In a recent internal memo, dated December 20th, the Department of Defense advised its personnel and Service members to refrain from purchasing or using commercial genetic ancestry kits. In response to certain genetic testing companies targeting military personnel by advertising military discounts, the Pentagon disbursed this memo ahead of the Christmas holiday, possibly after taking into account that the kits have been a popular gift over the years.
The Pentagon outlined its concerns about the genetic kits: they maintained that the use of these kits would cause sensitive genetic information to outside parties to be exposed, posing “personal and operational risks”. They warned that many of the kits have not been reviewed by the FDA, causing the information within the kits to contain varying levels of validity. These inaccuracies, the Pentagon cautioned, “pose more risk to DoD military personnel than the public” due to the possibility of medical information being disclosed that could affect medical readiness, crucial for rapid deployment. The memo concludes with one more concern, and arguably the most sinister: that the information provided and obtained by these genetic testing companies may be “exploited for questionable purposes, including mass surveillance and the ability to track individuals without their authorization or awareness.”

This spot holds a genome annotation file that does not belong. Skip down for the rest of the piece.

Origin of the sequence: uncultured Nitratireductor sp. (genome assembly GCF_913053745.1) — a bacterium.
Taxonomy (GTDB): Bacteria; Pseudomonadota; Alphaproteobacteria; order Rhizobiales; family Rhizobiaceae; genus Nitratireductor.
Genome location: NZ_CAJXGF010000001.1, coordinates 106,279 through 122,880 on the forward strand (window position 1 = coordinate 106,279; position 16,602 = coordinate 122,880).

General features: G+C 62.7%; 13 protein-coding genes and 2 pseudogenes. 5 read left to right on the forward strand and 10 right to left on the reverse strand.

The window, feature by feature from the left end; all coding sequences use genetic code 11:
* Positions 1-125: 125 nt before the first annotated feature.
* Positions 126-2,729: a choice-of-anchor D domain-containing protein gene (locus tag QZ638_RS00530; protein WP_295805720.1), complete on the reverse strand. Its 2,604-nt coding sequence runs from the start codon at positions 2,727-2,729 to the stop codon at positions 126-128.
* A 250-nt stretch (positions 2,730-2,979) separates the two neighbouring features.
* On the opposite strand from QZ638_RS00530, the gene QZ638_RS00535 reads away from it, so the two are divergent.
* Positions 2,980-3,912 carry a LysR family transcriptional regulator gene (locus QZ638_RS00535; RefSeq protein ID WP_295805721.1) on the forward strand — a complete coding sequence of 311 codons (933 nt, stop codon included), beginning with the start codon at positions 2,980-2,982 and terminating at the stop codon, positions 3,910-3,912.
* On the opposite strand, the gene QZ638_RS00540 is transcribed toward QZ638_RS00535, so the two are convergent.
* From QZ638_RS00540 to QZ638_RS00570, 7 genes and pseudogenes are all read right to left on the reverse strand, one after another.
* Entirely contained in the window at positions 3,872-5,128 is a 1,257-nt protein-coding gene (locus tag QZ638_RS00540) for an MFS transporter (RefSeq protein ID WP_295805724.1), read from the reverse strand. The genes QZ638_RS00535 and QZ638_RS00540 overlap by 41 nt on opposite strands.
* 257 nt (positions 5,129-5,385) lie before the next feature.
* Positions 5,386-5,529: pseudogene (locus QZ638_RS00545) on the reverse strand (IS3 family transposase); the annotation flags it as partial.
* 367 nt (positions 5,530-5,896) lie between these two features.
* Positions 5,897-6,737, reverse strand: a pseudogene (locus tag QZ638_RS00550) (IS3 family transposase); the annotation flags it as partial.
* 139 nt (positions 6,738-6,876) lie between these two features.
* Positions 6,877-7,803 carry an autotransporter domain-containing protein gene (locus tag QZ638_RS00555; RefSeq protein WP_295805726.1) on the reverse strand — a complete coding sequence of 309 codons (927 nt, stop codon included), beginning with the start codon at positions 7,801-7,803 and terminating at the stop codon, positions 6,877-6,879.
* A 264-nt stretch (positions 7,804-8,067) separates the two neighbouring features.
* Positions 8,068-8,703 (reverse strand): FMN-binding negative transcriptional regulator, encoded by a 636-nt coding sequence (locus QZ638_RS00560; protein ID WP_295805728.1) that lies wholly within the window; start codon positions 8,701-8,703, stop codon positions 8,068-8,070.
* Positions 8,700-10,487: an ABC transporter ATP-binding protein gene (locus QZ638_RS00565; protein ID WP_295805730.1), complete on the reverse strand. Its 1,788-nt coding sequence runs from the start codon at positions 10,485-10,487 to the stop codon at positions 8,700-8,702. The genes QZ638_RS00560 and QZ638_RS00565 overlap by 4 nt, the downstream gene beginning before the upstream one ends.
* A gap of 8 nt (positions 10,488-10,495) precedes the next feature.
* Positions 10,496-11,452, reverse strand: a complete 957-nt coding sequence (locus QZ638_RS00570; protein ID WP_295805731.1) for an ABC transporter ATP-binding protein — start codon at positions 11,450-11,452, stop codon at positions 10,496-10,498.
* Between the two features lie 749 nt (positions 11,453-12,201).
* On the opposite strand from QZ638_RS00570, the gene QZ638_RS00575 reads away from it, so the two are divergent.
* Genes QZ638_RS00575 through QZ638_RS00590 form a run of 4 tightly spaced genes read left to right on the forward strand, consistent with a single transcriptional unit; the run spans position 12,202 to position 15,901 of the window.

This last concern touches on a larger issue within the intelligence community, the control and use of biometrics data. DNA, fingerprints and facial recognition can all be used to expose U.S. national security personnel to identification by other countries, crippling covert action missions abroad. A commercial genetic database could undeniably be used by a hostile government to expose undercover workers.
Perhaps this warning from the Pentagon should also serve as a word to the wise for all of us. “It’s not hard to imagine a world where people are blithely sharing information online without realizing their third cousin is a Navy SEAL or an operative of the CIA” a professor at New York University’s School of Law commented. Regardless of whether you have ties to intelligence community, if you received a genetic testing kit from a loved one over the holidays, their intention was more than likely pure, however the same cannot be said for the companies that profit off of disclosed information; the kit may be a present that you’re better off returning.